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Rudolf F Guthoff, Mario Gerlach, Valentin Fuchs, Karsten Sperlich, Julia Schubert, Sebastian Bohn, Heinrich Stolz, Piotr Marczuk, Oliver Stachs; Characterization of starburst and halo size for different virtually implanted intraocular lenses in comparison to subject’s quality of vision. Invest. Ophthalmol. Vis. Sci. 2017;58(8):338. doi: https://doi.org/.
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© ARVO (1962-2015); The Authors (2016-present)
Starburst and halo are undesirable vision phenomena usually associated with the use of multifocal and EDoF IOLs, but it is not yet fully understood how they impact subjective quality of vision. The goal of the study was a qualitative and quantitative comparative analysis of different IOLs on their influence on night vision ability and photic phenomena using a virtual implantation method (VirtIOL).
The study was conducted using a VirtIOL system, allowing the subjects to perceive a visual experience of a test IOL, mimicking the effect of an implanted IOL. A range of a monofocal, multifocal and EDoF IOLs was analyzed, which differ in add power and degree of chromatic correction. The study was divided into two parts: (1) qualitative analysis of vision and (2) quantitative analysis of the perceived angular dimensions of photic phenomena. (1) A display with a night scenery was placed in 6 m distance. Additionally a bright white-light LED was placed in accordance with the image context in front of a bright street light contained in the scenery (fig. 1). 48 subjects had to order the IOLs according to their best visual experience. (2) The subjects had to adjust the diameter of a displayed circle to match the perceived size of halo and starburst (fig. 2). This allows to calculate the angular subtense of the photic phenomena.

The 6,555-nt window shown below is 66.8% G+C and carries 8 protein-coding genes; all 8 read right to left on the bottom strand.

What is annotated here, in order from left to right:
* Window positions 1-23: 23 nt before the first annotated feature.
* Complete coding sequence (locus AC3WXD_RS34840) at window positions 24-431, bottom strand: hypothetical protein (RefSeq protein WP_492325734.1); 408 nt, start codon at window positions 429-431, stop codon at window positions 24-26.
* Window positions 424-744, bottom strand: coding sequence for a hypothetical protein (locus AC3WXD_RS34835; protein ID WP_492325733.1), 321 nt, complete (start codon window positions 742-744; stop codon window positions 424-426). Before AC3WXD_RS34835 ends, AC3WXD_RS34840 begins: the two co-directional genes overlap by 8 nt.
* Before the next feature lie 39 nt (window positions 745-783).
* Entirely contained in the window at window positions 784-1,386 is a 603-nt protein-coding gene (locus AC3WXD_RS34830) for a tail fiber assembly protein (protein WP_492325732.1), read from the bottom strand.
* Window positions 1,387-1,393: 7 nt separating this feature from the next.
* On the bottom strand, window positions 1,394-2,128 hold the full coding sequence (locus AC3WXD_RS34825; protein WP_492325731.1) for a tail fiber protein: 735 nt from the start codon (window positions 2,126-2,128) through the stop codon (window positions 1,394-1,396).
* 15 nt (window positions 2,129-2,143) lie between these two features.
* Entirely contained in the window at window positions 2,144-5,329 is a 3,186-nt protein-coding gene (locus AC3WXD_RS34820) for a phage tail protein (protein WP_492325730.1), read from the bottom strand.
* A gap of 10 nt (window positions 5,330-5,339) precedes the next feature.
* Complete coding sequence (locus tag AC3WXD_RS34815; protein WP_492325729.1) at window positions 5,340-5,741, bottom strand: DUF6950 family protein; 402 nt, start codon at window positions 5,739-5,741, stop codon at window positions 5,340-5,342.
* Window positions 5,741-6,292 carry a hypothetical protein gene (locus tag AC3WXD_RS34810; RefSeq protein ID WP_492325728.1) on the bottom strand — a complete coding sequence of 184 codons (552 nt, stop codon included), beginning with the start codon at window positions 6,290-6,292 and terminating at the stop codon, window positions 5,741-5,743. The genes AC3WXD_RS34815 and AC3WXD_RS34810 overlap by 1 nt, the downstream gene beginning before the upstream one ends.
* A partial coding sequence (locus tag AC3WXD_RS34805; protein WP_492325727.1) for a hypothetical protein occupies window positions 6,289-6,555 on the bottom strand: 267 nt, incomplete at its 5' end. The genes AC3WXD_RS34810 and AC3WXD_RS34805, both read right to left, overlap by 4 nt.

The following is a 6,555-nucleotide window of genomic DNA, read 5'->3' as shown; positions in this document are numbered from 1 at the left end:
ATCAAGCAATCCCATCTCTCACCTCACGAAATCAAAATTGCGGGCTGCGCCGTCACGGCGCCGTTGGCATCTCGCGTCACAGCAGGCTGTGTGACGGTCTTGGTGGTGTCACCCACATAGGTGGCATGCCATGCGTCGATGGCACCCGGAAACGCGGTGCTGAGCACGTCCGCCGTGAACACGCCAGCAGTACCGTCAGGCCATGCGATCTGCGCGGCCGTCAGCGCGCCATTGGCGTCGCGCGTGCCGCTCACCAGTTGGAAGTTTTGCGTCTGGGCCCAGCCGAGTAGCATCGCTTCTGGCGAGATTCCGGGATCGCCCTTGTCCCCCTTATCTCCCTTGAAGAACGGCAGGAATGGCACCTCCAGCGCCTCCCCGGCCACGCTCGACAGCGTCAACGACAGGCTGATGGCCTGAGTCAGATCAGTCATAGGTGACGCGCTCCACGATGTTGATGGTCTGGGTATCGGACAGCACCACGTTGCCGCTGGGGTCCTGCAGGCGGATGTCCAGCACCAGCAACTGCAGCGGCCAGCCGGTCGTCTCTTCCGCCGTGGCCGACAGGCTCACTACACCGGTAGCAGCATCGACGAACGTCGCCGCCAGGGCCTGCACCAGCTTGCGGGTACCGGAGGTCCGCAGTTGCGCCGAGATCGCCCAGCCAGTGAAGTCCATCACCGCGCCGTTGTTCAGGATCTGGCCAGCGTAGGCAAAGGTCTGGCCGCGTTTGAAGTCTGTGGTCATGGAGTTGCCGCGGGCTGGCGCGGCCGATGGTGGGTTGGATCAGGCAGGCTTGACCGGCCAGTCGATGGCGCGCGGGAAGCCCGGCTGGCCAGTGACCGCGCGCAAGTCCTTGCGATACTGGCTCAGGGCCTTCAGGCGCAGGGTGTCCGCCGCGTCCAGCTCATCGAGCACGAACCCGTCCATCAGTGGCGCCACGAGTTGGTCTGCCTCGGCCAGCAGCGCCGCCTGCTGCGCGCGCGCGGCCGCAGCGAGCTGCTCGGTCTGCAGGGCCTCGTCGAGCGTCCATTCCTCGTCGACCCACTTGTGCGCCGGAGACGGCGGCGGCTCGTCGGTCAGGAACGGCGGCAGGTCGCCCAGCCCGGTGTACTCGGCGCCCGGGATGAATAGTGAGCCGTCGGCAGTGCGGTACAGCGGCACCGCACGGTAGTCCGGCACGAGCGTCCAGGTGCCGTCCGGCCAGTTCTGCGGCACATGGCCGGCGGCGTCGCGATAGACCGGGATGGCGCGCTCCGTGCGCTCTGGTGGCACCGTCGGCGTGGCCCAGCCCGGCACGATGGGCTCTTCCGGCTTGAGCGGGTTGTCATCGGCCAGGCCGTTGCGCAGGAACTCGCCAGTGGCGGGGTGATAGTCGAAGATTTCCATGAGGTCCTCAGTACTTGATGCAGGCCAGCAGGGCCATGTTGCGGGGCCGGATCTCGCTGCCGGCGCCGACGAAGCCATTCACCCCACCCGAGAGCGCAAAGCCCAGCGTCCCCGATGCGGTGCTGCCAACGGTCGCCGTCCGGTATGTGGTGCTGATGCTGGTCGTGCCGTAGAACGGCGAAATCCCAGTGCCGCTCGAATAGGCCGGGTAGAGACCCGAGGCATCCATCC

For mesopic distance vision the monofocal IOL was preferred over the multifocal and EDoF ones. For this lens starburst and halo size was found to be the smallest. However, we observed differences between the multifocal and EDoF lenses. Surprisingly the multifocal lens with the smallest starburst was found to have worst visual experience.
Using a glare source in front of a suitable night scenery in combination with the VirtIOL and the size determination software, the described method helps to improve the understanding of different night vision phenomena and their relation to individual optical designs. It especially helps to evaluate, which configurations and appearances of photic phenomena are least bothering to the patient.
This is an abstract that was submitted for the 2017 ARVO Annual Meeting, held in Baltimore, MD, May 7-11, 2017.
Light scenery on the display including the LED light source. Image was taken with a color CCD camera behind the VirtIOL.
Artificial image illustrating starburst (ray pattern, outer dotted line) and halo (ring pattern, inner dotted line)
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